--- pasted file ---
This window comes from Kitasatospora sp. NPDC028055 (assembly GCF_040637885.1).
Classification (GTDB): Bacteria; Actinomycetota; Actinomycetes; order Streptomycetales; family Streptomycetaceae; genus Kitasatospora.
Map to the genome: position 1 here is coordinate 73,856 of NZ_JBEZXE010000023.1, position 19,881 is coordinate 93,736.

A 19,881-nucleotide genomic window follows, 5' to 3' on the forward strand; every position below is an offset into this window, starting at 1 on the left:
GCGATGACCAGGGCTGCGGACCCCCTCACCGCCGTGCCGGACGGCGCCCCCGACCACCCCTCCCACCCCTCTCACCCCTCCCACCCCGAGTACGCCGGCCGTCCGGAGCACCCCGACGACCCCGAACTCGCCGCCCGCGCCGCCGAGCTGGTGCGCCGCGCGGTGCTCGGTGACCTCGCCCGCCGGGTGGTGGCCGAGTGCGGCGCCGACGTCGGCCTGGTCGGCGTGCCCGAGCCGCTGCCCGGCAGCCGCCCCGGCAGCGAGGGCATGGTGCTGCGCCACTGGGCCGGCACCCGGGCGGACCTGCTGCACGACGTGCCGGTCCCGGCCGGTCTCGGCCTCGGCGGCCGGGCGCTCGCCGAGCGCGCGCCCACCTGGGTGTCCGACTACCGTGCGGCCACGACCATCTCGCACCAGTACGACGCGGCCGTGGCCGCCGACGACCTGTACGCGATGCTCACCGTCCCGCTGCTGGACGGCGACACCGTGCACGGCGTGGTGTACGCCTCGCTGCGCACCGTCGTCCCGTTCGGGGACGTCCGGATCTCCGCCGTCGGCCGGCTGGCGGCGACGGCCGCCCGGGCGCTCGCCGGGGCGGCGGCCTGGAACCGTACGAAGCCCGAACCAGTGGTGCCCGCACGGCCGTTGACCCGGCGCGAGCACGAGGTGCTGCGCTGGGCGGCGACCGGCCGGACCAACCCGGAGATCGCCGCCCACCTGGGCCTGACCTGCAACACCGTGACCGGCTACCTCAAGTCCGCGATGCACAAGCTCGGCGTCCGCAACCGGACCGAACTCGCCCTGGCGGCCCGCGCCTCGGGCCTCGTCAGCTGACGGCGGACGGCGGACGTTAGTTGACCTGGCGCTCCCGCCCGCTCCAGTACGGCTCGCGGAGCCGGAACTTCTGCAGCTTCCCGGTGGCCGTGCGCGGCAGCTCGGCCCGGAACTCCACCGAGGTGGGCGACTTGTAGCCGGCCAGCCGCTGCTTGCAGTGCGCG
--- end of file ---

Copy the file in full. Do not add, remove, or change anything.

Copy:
This window comes from Kitasatospora sp. NPDC028055 (assembly GCF_040637885.1).
Classification (GTDB): Bacteria; Actinomycetota; Actinomycetes; order Streptomycetales; family Streptomycetaceae; genus Kitasatospora.
Map to the genome: position 1 here is coordinate 73,856 of NZ_JBEZXE010000023.1, position 19,881 is coordinate 93,736.

A 19,881-nucleotide genomic window follows, 5' to 3' on the forward strand; every position below is an offset into this window, starting at 1 on the left:
GCGATGACCAGGGCTGCGGACCCCCTCACCGCCGTGCCGGACGGCGCCCCCGACCACCCCTCCCACCCCTCTCACCCCTCCCACCCCGAGTACGCCGGCCGTCCGGAGCACCCCGACGACCCCGAACTCGCCGCCCGCGCCGCCGAGCTGGTGCGCCGCGCGGTGCTCGGTGACCTCGCCCGCCGGGTGGTGGCCGAGTGCGGCGCCGACGTCGGCCTGGTCGGCGTGCCCGAGCCGCTGCCCGGCAGCCGCCCCGGCAGCGAGGGCATGGTGCTGCGCCACTGGGCCGGCACCCGGGCGGACCTGCTGCACGACGTGCCGGTCCCGGCCGGTCTCGGCCTCGGCGGCCGGGCGCTCGCCGAGCGCGCGCCCACCTGGGTGTCCGACTACCGTGCGGCCACGACCATCTCGCACCAGTACGACGCGGCCGTGGCCGCCGACGACCTGTACGCGATGCTCACCGTCCCGCTGCTGGACGGCGACACCGTGCACGGCGTGGTGTACGCCTCGCTGCGCACCGTCGTCCCGTTCGGGGACGTCCGGATCTCCGCCGTCGGCCGGCTGGCGGCGACGGCCGCCCGGGCGCTCGCCGGGGCGGCGGCCTGGAACCGTACGAAGCCCGAACCAGTGGTGCCCGCACGGCCGTTGACCCGGCGCGAGCACGAGGTGCTGCGCTGGGCGGCGACCGGCCGGACCAACCCGGAGATCGCCGCCCACCTGGGCCTGACCTGCAACACCGTGACCGGCTACCTCAAGTCCGCGATGCACAAGCTCGGCGTCCGCAACCGGACCGAACTCGCCCTGGCGGCCCGCGCCTCGGGCCTCGTCAGCTGACGGCGGACGGCGGACGTTAGTTGACCTGGCGCTCCCGCCCGCTCCAGTACGGCTCGCGGAGCCGGAACTTCTGCAGCTTCCCGGTGGCCGTGCGCGGCAGCTCGGCCCGGAACTCCACCGAGGTGGGCGACTTGTAGCCGGCCAGCCGCTGCTTGCAGTGCGCG